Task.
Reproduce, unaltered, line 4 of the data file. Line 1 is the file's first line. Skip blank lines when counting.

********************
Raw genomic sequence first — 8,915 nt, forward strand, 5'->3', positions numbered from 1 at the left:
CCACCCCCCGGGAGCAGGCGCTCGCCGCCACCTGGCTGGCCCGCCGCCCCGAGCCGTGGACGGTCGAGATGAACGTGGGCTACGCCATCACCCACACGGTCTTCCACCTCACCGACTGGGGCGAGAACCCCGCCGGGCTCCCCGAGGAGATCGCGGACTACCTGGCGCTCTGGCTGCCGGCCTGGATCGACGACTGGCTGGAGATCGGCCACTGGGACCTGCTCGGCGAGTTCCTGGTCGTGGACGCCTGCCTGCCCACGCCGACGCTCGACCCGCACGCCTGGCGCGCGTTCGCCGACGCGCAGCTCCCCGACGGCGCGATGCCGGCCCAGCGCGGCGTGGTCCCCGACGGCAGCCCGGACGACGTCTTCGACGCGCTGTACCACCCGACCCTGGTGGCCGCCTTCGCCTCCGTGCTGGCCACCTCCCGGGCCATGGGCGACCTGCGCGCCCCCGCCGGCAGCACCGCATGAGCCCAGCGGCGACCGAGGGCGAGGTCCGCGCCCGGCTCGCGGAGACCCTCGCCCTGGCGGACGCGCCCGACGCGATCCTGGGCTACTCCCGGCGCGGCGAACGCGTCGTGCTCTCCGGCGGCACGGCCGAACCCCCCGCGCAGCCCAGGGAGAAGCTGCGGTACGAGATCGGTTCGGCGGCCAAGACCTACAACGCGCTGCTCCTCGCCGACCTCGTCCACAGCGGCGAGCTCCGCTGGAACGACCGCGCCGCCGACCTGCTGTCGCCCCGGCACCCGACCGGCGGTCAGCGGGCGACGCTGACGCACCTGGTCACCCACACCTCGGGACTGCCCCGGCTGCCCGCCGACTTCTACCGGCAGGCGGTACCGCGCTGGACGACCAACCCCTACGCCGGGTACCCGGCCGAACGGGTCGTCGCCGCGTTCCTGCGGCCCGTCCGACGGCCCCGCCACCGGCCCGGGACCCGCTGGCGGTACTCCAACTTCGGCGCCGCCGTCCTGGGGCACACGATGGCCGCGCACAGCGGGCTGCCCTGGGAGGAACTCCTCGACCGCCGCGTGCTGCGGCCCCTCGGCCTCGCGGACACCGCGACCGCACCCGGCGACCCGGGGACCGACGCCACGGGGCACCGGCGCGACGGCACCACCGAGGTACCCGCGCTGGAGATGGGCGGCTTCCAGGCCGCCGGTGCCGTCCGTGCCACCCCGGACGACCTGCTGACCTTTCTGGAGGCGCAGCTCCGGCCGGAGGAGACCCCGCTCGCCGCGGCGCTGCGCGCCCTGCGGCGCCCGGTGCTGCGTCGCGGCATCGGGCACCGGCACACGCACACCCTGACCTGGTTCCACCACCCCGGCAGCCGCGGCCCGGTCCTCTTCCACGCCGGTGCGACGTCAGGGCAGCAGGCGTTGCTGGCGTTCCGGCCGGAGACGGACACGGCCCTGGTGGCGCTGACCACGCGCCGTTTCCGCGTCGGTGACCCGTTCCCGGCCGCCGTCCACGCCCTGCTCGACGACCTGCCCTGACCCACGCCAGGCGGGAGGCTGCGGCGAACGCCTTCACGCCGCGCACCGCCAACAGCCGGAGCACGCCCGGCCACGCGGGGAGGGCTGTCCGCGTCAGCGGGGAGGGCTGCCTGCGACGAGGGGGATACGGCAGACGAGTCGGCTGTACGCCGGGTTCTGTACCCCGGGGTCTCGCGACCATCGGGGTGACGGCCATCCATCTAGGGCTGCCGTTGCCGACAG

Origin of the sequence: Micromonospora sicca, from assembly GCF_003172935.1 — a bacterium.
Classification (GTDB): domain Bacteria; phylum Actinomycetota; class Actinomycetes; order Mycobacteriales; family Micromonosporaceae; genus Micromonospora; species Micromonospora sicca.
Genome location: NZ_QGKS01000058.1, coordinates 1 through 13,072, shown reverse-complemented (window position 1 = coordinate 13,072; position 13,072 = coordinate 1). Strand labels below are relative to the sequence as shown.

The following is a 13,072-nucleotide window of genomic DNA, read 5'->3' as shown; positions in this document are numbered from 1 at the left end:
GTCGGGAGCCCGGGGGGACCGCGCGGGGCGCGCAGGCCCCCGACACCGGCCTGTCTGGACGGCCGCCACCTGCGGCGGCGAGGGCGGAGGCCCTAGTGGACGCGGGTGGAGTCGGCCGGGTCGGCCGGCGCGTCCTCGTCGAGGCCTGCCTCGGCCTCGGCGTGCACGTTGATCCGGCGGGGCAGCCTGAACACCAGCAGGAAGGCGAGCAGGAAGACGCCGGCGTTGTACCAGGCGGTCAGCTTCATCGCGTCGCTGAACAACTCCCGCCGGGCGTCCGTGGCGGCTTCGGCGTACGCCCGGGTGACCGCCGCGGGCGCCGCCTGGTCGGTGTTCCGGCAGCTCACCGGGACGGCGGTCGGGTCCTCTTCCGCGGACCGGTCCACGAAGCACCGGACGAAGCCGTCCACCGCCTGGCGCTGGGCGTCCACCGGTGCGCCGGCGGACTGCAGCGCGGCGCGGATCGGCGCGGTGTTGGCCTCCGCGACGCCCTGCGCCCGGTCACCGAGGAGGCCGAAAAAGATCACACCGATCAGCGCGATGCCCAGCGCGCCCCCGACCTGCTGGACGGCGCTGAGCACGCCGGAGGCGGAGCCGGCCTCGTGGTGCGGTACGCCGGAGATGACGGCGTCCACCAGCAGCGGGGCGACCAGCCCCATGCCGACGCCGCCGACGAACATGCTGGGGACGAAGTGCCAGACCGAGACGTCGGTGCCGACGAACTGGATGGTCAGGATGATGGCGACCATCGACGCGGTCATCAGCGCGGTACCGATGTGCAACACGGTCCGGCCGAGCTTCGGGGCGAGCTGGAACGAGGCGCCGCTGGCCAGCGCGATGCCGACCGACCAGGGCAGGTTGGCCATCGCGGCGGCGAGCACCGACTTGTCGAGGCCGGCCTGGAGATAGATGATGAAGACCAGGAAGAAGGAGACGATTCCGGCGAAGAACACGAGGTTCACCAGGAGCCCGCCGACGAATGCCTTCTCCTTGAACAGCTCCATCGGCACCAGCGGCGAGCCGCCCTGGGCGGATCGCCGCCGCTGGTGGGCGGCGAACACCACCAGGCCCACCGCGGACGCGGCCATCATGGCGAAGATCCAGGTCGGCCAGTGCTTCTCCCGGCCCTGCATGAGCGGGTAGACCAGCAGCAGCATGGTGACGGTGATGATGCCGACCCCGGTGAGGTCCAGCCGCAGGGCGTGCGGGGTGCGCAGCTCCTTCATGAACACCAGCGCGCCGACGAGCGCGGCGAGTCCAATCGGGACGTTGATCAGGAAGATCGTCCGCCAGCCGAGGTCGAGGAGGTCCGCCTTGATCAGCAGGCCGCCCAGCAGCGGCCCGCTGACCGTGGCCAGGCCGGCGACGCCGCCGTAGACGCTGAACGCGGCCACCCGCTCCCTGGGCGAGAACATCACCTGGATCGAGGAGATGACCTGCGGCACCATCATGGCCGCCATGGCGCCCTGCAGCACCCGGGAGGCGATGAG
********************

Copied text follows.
Classification (GTDB): domain Bacteria; phylum Actinomycetota; class Actinomycetes; order Mycobacteriales; family Micromonosporaceae; genus Micromonospora; species Micromonospora sicca.